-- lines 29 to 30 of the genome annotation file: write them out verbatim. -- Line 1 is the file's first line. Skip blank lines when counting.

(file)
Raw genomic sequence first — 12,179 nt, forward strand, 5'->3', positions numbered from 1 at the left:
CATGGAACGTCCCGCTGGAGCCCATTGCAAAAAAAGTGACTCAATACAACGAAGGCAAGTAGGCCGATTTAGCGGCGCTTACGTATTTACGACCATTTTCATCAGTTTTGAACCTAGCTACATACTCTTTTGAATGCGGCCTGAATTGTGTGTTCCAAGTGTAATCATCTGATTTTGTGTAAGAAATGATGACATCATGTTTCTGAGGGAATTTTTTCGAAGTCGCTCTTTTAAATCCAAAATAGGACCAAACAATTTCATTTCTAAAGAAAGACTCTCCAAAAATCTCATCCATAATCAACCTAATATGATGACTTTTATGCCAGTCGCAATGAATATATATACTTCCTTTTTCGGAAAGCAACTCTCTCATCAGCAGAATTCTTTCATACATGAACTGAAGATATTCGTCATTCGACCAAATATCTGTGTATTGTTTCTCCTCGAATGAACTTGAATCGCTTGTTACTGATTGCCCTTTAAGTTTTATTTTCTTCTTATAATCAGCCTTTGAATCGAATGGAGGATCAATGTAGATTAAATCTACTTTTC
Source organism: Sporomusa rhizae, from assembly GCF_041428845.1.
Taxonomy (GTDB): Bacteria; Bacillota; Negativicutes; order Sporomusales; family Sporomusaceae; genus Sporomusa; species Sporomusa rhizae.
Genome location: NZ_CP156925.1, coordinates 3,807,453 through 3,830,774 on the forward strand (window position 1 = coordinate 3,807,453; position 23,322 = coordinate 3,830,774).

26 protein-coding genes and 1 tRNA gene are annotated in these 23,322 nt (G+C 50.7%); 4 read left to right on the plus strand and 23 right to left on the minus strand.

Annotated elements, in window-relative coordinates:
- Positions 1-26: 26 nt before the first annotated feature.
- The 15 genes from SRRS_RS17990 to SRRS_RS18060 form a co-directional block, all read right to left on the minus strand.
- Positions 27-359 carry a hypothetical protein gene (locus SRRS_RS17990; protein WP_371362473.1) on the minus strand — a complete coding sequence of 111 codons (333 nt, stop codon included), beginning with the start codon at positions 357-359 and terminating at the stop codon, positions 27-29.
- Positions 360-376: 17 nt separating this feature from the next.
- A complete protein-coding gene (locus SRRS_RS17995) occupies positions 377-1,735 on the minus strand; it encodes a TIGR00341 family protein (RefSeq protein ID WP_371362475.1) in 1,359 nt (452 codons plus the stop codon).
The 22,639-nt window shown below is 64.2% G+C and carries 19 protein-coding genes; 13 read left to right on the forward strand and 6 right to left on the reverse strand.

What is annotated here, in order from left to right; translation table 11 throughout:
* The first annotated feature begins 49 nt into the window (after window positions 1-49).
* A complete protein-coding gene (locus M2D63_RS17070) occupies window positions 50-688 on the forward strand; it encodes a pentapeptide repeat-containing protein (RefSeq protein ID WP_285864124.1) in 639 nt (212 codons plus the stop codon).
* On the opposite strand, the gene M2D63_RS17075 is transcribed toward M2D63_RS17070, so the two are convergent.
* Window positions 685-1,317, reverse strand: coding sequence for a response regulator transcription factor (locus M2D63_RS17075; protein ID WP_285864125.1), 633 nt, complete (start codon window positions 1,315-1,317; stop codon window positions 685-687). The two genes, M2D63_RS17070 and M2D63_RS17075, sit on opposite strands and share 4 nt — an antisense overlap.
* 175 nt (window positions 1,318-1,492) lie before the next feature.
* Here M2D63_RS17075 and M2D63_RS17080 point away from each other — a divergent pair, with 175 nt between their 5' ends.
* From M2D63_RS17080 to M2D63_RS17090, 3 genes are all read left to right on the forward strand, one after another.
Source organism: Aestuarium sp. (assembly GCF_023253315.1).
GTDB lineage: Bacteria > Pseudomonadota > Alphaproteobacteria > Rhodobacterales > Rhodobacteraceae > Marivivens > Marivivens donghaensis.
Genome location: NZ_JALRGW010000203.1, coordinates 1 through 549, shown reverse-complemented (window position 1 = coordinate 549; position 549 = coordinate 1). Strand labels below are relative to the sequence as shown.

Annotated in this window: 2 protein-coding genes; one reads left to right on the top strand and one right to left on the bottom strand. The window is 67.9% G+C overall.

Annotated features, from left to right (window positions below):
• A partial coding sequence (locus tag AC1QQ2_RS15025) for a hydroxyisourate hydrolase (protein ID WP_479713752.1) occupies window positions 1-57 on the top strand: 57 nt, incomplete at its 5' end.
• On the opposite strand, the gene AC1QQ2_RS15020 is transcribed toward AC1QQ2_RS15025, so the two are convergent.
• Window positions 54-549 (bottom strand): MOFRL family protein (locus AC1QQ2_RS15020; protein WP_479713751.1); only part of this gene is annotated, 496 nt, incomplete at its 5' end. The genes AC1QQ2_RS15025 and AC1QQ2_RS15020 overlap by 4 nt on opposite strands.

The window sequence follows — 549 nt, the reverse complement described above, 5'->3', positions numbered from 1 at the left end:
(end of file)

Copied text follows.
• Window positions 54-549 (bottom strand): MOFRL family protein (locus AC1QQ2_RS15020; protein WP_479713751.1); only part of this gene is annotated, 496 nt, incomplete at its 5' end. The genes AC1QQ2_RS15025 and AC1QQ2_RS15020 overlap by 4 nt on opposite strands.

The window sequence follows — 549 nt, the reverse complement described above, 5'->3', positions numbered from 1 at the left end: